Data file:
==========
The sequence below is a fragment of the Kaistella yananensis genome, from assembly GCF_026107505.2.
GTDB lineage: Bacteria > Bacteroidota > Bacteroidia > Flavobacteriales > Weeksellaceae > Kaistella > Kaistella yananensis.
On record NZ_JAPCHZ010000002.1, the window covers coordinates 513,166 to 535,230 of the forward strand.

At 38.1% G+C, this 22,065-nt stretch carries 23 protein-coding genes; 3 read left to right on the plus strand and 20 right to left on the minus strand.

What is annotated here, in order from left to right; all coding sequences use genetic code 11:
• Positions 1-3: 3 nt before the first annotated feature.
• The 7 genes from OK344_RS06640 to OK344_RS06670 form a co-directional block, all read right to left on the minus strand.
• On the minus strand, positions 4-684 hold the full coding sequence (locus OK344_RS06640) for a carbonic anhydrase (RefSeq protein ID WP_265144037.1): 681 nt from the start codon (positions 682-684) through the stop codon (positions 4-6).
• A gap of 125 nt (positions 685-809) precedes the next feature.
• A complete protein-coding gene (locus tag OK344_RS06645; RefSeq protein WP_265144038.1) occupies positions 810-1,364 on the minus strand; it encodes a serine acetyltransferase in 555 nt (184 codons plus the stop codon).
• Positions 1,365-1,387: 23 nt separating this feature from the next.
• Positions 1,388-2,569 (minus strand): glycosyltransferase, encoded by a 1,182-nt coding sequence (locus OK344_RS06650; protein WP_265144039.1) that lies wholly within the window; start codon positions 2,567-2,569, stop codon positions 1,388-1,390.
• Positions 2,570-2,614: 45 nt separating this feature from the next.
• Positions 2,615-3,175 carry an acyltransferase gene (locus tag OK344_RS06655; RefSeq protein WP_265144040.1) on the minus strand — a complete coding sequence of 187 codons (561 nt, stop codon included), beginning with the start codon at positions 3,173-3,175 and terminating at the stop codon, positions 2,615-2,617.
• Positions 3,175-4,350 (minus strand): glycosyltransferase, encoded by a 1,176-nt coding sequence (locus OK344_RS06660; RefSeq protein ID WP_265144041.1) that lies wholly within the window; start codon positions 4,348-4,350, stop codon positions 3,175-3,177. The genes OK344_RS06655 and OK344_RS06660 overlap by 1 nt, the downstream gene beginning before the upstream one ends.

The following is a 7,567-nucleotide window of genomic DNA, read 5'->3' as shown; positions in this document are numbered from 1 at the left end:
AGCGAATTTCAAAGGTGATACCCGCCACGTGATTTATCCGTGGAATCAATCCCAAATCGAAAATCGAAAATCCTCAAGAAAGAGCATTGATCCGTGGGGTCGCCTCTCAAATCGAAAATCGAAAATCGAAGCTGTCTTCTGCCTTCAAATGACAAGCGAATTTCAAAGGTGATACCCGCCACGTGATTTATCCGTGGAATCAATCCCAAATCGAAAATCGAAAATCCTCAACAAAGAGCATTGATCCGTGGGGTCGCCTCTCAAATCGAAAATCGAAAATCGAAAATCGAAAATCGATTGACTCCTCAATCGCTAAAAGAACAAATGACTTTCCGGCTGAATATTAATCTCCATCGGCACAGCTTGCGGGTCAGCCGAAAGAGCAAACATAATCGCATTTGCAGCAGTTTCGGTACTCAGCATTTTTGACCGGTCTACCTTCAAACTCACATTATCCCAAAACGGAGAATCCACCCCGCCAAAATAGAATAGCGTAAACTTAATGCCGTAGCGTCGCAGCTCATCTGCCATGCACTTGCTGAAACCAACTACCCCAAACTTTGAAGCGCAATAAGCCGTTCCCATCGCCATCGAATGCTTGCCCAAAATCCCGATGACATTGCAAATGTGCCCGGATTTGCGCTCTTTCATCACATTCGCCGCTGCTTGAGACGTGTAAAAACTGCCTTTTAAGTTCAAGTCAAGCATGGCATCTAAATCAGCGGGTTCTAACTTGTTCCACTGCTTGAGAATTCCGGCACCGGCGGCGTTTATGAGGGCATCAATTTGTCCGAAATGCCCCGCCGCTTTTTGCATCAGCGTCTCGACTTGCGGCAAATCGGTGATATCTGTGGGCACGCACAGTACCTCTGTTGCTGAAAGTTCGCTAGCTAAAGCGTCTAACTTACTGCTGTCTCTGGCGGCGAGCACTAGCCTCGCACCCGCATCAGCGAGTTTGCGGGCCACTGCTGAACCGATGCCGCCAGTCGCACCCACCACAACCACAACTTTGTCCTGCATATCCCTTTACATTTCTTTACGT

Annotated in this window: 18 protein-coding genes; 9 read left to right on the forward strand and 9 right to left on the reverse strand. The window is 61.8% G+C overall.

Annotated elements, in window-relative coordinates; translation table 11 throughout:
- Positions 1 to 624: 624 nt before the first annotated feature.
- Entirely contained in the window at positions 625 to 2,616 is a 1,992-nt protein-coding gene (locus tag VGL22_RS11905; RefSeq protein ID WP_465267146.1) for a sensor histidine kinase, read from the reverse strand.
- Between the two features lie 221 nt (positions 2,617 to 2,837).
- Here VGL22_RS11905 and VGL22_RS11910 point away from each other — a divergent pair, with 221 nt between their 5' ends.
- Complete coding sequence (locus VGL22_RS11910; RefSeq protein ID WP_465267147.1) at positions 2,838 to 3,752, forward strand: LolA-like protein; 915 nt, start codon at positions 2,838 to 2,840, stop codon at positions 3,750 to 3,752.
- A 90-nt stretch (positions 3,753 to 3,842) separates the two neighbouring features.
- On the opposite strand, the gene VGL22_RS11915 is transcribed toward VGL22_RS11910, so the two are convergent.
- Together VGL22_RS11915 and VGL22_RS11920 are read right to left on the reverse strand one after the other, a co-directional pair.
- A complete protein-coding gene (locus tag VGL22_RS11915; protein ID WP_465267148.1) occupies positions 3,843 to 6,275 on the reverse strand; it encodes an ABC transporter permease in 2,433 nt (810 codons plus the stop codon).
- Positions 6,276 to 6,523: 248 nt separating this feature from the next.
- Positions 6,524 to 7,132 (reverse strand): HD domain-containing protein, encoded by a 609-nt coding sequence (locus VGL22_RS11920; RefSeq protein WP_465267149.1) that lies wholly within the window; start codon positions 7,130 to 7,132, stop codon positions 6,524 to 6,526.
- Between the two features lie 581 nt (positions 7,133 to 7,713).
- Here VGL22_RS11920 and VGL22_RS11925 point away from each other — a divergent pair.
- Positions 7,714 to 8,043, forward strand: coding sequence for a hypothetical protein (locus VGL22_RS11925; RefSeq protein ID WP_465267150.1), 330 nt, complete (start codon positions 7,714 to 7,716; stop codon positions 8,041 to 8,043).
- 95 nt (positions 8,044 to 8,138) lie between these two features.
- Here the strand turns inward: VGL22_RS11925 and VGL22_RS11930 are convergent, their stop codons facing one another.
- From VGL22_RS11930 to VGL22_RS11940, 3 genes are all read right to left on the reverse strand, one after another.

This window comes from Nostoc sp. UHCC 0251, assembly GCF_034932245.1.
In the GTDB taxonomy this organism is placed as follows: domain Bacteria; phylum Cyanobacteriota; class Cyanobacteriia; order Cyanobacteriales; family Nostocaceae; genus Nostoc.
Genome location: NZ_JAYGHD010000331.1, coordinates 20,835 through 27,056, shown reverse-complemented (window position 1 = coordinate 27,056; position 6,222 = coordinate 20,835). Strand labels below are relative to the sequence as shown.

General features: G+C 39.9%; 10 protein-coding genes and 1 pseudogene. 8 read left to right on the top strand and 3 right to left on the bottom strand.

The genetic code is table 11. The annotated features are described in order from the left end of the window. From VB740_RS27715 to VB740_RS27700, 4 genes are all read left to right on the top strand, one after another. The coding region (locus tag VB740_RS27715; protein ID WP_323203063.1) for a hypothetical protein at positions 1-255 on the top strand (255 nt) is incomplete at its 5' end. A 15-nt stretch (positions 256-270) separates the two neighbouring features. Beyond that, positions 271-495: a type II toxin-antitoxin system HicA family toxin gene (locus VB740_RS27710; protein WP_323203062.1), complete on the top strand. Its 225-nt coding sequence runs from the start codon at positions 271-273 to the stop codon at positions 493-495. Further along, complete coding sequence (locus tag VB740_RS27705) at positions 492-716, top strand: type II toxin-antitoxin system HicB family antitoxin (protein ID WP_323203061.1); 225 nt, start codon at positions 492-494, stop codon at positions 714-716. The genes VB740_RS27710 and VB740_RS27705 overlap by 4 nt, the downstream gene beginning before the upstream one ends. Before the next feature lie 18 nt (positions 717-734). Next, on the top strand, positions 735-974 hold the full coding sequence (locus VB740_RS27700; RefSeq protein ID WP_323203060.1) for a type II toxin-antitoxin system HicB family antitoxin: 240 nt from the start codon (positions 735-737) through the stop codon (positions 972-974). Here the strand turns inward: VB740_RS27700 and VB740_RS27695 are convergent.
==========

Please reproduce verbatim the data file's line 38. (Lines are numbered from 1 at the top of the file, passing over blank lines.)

In the GTDB taxonomy this organism is placed as follows: domain Bacteria; phylum Cyanobacteriota; class Cyanobacteriia; order Cyanobacteriales; family Nostocaceae; genus Nostoc.